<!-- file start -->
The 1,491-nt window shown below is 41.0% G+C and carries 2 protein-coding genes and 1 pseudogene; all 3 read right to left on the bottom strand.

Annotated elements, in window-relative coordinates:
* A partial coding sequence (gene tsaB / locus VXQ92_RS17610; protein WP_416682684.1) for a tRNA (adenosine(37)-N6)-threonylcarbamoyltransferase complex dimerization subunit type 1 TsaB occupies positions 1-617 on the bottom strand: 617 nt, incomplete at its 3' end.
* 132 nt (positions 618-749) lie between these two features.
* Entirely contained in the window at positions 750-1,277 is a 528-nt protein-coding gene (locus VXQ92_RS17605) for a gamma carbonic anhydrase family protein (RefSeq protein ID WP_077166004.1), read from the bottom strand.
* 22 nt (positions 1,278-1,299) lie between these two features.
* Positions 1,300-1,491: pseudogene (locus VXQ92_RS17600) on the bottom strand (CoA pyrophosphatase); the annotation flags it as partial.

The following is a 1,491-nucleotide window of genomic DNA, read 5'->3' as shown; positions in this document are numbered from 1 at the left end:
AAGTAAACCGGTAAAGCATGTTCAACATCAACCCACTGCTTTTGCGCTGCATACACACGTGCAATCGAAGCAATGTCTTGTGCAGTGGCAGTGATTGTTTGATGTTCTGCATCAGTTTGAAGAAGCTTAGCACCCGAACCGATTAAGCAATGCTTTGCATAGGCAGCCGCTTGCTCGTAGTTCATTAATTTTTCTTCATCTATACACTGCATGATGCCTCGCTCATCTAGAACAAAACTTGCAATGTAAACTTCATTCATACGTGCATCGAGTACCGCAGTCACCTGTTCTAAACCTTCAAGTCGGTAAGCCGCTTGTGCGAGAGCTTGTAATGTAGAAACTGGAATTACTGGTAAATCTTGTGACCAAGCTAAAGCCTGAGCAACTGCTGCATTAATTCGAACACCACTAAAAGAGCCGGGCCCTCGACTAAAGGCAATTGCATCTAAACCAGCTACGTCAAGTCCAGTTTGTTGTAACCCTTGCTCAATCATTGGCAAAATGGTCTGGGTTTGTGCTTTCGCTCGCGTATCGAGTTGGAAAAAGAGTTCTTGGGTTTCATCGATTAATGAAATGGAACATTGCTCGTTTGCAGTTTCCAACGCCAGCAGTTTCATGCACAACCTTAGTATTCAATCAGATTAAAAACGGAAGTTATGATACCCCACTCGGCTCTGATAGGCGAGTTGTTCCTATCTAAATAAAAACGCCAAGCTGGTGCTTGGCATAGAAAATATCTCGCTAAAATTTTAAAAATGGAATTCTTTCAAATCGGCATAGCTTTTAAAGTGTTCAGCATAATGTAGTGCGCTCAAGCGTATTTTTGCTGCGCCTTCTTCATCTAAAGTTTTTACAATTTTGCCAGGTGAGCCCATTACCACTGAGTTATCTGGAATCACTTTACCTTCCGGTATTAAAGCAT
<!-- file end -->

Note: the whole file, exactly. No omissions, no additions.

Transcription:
The 1,491-nt window shown below is 41.0% G+C and carries 2 protein-coding genes and 1 pseudogene; all 3 read right to left on the bottom strand.

Annotated elements, in window-relative coordinates:
* A partial coding sequence (gene tsaB / locus VXQ92_RS17610; protein WP_416682684.1) for a tRNA (adenosine(37)-N6)-threonylcarbamoyltransferase complex dimerization subunit type 1 TsaB occupies positions 1-617 on the bottom strand: 617 nt, incomplete at its 3' end.
* 132 nt (positions 618-749) lie between these two features.
* Entirely contained in the window at positions 750-1,277 is a 528-nt protein-coding gene (locus VXQ92_RS17605) for a gamma carbonic anhydrase family protein (RefSeq protein ID WP_077166004.1), read from the bottom strand.
* 22 nt (positions 1,278-1,299) lie between these two features.
* Positions 1,300-1,491: pseudogene (locus VXQ92_RS17600) on the bottom strand (CoA pyrophosphatase); the annotation flags it as partial.

The following is a 1,491-nucleotide window of genomic DNA, read 5'->3' as shown; positions in this document are numbered from 1 at the left end:
AAGTAAACCGGTAAAGCATGTTCAACATCAACCCACTGCTTTTGCGCTGCATACACACGTGCAATCGAAGCAATGTCTTGTGCAGTGGCAGTGATTGTTTGATGTTCTGCATCAGTTTGAAGAAGCTTAGCACCCGAACCGATTAAGCAATGCTTTGCATAGGCAGCCGCTTGCTCGTAGTTCATTAATTTTTCTTCATCTATACACTGCATGATGCCTCGCTCATCTAGAACAAAACTTGCAATGTAAACTTCATTCATACGTGCATCGAGTACCGCAGTCACCTGTTCTAAACCTTCAAGTCGGTAAGCCGCTTGTGCGAGAGCTTGTAATGTAGAAACTGGAATTACTGGTAAATCTTGTGACCAAGCTAAAGCCTGAGCAACTGCTGCATTAATTCGAACACCACTAAAAGAGCCGGGCCCTCGACTAAAGGCAATTGCATCTAAACCAGCTACGTCAAGTCCAGTTTGTTGTAACCCTTGCTCAATCATTGGCAAAATGGTCTGGGTTTGTGCTTTCGCTCGCGTATCGAGTTGGAAAAAGAGTTCTTGGGTTTCATCGATTAATGAAATGGAACATTGCTCGTTTGCAGTTTCCAACGCCAGCAGTTTCATGCACAACCTTAGTATTCAATCAGATTAAAAACGGAAGTTATGATACCCCACTCGGCTCTGATAGGCGAGTTGTTCCTATCTAAATAAAAACGCCAAGCTGGTGCTTGGCATAGAAAATATCTCGCTAAAATTTTAAAAATGGAATTCTTTCAAATCGGCATAGCTTTTAAAGTGTTCAGCATAATGTAGTGCGCTCAAGCGTATTTTTGCTGCGCCTTCTTCATCTAAAGTTTTTACAATTTTGCCAGGTGAGCCCATTACCACTGAGTTATCTGGAATCACTTTACCTTCCGGTATTAAAGCAT